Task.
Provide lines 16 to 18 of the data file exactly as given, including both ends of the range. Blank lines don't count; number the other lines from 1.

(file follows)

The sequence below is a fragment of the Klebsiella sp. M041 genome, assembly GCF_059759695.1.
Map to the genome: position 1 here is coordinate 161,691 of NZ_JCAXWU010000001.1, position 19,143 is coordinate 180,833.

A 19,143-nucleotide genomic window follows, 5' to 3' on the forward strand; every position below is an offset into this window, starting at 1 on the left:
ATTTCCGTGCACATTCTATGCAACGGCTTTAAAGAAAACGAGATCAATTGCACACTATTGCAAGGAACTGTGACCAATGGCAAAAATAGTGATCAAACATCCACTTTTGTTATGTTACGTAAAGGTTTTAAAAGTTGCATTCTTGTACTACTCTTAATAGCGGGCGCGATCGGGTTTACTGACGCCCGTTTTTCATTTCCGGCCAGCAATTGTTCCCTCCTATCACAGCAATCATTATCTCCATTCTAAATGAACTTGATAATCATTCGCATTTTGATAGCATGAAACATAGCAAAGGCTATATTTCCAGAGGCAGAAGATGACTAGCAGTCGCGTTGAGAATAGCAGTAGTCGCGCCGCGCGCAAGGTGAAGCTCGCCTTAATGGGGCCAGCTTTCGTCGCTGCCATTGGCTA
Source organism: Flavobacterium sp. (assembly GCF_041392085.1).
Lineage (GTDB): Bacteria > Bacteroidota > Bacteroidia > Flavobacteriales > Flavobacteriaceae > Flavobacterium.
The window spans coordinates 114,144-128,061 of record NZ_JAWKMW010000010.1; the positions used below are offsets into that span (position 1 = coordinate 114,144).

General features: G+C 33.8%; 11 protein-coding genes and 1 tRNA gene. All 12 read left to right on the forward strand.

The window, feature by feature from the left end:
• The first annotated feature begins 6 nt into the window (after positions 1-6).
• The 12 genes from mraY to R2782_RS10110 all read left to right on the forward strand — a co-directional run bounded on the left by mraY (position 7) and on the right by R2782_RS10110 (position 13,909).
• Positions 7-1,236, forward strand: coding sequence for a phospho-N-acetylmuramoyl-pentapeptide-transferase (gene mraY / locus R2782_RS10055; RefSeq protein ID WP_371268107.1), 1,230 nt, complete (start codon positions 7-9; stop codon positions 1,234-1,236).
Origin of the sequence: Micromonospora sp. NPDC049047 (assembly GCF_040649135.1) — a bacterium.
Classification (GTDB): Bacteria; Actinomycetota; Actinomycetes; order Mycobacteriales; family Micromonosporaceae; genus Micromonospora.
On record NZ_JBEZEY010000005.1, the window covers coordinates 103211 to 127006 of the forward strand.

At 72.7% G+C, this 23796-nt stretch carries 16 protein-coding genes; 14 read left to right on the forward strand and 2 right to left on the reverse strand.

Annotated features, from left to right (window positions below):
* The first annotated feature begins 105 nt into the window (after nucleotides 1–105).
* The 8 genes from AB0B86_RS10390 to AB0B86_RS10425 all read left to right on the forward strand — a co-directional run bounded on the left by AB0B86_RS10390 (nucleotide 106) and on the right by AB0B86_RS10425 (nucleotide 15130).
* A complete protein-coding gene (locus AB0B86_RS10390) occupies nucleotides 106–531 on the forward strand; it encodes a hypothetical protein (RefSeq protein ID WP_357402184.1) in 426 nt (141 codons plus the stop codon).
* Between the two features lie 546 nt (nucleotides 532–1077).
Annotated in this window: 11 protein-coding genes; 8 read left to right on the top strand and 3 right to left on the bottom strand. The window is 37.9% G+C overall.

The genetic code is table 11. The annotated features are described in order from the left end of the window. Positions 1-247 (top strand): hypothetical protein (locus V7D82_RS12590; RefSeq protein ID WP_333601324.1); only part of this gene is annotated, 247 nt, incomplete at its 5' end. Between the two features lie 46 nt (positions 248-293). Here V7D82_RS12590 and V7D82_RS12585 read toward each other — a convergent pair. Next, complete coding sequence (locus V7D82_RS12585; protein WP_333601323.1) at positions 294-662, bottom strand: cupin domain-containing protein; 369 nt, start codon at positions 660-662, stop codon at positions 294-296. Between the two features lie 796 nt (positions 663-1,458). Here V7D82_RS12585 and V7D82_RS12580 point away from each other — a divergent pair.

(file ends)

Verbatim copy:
At 72.7% G+C, this 23796-nt stretch carries 16 protein-coding genes; 14 read left to right on the forward strand and 2 right to left on the reverse strand.

Annotated features, from left to right (window positions below):
* The first annotated feature begins 105 nt into the window (after nucleotides 1–105).